a The structure of H-ART. b, Schematic of step inhibition by kink blockers, which associate with the kinks and obstruct the access of solute molecules. c–e AFM images of (100) β-hematin crystal surfaces at hematin concentration \({C}_{H}\) = 0.50 mM. Gold arrowheads indicate nanocrystals on β-hematin surfaces. c Still image with added H-ART at 10 μM. d, e The evolutions of nanocrystals in the absence of H-ART, in (d), and in its presence in (e). f–h Light scattering characterization of the evolution of aggregation in hematin solutions. f, g The evolutions of the autocorrelation functions \(G(\tau )\) of the scattered light over 40 min in solutions with \({C}_{H}\) = 0.5 mM, in (f), and with added 10 μM H-ART, in (g). Deviations from zero manifest the formation of aggregates. h The evolutions of the amplitudes of the aggregates’ shoulders of \(G(\tau )\) in (f) and (g), averaged over 10 measurements; the error bars denote the standard deviations and are smaller than the symbol sizes. i The correlations of step velocity \(v\), the new layer nucleation rate \({J}_{{{{{\rm{2D}}}}}}\), and the crystal growth rate \(V\) with \({C}_{H}\). Gold diamonds, metabolite-free solutions; orange spheres, in the presence of 10 μM H-ART. Error bars denote the standard deviations from the averages of ca. 30 measurements. j Sequential AFM images of step patterns on the (100) β-hematin crystal surface at hematin and H-ART concentrations indicated on the panel. Gold arrowhead indicates a nanocrystal. k The step velocity \(v\) at different combinations of hematin and H-ART concentrations, corresponding to morphologies in (j).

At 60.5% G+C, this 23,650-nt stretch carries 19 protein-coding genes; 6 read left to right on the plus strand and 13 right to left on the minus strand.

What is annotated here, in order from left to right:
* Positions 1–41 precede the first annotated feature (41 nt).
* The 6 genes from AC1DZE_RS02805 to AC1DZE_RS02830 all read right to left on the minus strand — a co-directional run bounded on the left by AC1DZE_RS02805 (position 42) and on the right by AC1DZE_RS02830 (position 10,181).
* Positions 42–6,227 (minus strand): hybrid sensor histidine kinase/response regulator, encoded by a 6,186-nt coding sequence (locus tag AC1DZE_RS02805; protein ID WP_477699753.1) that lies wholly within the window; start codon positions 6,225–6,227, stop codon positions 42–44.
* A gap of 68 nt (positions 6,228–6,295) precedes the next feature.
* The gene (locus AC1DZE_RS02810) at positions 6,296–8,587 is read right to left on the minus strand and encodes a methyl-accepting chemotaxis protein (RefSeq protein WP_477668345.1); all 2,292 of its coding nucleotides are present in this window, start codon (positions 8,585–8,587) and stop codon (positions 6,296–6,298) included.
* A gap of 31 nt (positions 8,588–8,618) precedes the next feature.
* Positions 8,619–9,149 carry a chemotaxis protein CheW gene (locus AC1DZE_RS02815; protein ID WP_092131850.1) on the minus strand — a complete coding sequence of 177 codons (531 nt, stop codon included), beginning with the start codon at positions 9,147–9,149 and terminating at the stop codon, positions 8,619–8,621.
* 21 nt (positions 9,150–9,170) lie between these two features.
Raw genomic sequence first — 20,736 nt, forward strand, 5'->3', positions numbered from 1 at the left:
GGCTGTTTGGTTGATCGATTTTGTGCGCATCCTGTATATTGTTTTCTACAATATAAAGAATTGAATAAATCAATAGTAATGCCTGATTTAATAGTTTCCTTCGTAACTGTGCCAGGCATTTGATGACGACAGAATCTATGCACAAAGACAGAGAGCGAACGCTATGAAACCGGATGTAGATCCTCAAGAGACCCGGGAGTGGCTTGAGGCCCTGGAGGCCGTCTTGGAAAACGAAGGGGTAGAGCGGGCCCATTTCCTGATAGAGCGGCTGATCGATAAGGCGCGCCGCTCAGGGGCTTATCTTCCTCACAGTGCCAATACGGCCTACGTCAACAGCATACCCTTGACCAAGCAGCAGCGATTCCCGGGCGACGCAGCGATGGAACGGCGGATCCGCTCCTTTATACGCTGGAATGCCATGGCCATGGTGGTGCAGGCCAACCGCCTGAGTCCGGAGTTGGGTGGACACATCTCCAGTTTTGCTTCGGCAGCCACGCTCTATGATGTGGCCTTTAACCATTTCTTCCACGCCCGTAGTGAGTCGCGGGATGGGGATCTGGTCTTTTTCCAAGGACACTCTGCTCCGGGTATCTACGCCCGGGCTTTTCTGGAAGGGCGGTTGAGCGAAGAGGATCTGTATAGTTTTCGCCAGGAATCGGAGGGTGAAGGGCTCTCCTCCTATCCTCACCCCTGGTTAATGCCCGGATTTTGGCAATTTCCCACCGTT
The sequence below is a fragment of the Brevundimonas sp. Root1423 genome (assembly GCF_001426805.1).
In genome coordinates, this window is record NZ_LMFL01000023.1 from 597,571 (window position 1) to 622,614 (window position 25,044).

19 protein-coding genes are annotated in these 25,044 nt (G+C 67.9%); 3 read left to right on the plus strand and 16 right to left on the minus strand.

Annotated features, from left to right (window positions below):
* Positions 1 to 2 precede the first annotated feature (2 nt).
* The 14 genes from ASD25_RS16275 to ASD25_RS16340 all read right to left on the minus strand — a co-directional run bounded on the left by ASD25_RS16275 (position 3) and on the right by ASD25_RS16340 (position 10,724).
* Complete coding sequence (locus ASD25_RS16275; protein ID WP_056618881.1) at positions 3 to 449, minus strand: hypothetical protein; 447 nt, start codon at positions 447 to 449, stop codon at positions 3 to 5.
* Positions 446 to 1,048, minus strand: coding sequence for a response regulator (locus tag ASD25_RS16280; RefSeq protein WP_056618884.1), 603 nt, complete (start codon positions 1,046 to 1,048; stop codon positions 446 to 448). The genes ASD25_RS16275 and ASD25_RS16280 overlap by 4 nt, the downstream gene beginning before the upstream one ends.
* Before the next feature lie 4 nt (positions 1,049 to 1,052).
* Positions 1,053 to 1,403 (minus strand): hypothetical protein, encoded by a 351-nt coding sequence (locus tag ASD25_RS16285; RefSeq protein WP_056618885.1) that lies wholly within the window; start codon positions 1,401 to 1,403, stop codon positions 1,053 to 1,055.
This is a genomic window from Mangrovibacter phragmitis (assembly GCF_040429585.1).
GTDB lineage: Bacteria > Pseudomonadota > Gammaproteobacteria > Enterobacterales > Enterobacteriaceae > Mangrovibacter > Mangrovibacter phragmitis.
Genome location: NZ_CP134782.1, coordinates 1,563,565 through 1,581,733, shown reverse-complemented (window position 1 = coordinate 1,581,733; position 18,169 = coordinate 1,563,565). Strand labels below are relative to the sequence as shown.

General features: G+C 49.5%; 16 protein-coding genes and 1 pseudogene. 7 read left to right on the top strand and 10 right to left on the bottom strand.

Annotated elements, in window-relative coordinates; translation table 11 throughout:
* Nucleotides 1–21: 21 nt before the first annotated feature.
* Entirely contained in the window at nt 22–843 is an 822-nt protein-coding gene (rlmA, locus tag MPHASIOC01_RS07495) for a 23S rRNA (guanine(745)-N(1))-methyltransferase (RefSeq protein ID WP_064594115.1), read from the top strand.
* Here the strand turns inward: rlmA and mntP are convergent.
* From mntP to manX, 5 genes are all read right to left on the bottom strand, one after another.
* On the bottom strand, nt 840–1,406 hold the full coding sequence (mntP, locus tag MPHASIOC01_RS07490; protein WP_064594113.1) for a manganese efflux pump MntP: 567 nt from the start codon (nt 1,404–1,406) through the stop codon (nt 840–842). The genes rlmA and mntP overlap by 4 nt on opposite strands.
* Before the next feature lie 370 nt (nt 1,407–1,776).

The SEM observations of irreversible inhibition stand in sharp contrast to the current understanding of the molecular mechanisms of crystallization inhibition and how antimalarial agents affect hematin crystal growth. Recent work established that β-hematin crystals grow by nucleation of new layers, which spread by the incorporation of solute molecules in steps7,32,33. Atomic force microscopy (AFM) monitoring of the nucleation and growth of steps on β-hematin crystal surfaces at the lower hematin concentration of 0.28 mM (at the low end of the physiological range6) revealed that the antimalarial compounds selected for this study employ one of two classical mechanisms to inhibit β-hematin crystallization5,15,26. H-ART, H-ARS, and MQ adsorb at the kinks and partially block these unique sites where hematin molecules incorporate into steps7. PY and CQ follow an alternative inhibition mode, step pinning, whereby inhibitor molecules adsorb to flat terraces and arrest step growth over broad areas of the crystal surface24,27. The reversibility of adsorption assumed in the classical mechanisms26,27 dictates that if an inhibitor is removed from the solution, it desorbs from the respective surface sites and step growth proceeds uninhibited27. The reversibility of β-hematin growth inhibition at a hematin concentration of 0.28 mM has been documented5,7,15,26. Step growth recovery may be delayed after the removal of inhibitors that adsorb strongly; growth resumes at its rate prior to the exposure to inhibitor when the inhibitors are buried in the crystal lattice27. If the solution concentration of an inhibitor is comparable to that of the solute, excessive inhibitor incorporation may strain the crystal lattice and impede crystal growth over longer times28,29,30. This latter mechanism, however, would not apply to the observed irreversible inhibition of β-hematin growth by H-ARS, PY, CQ, and MQ, whose concentrations, 10 μM and below, are at least 50-fold lower than that of hematin, 0.5 mM, at the upper end of the physiological range.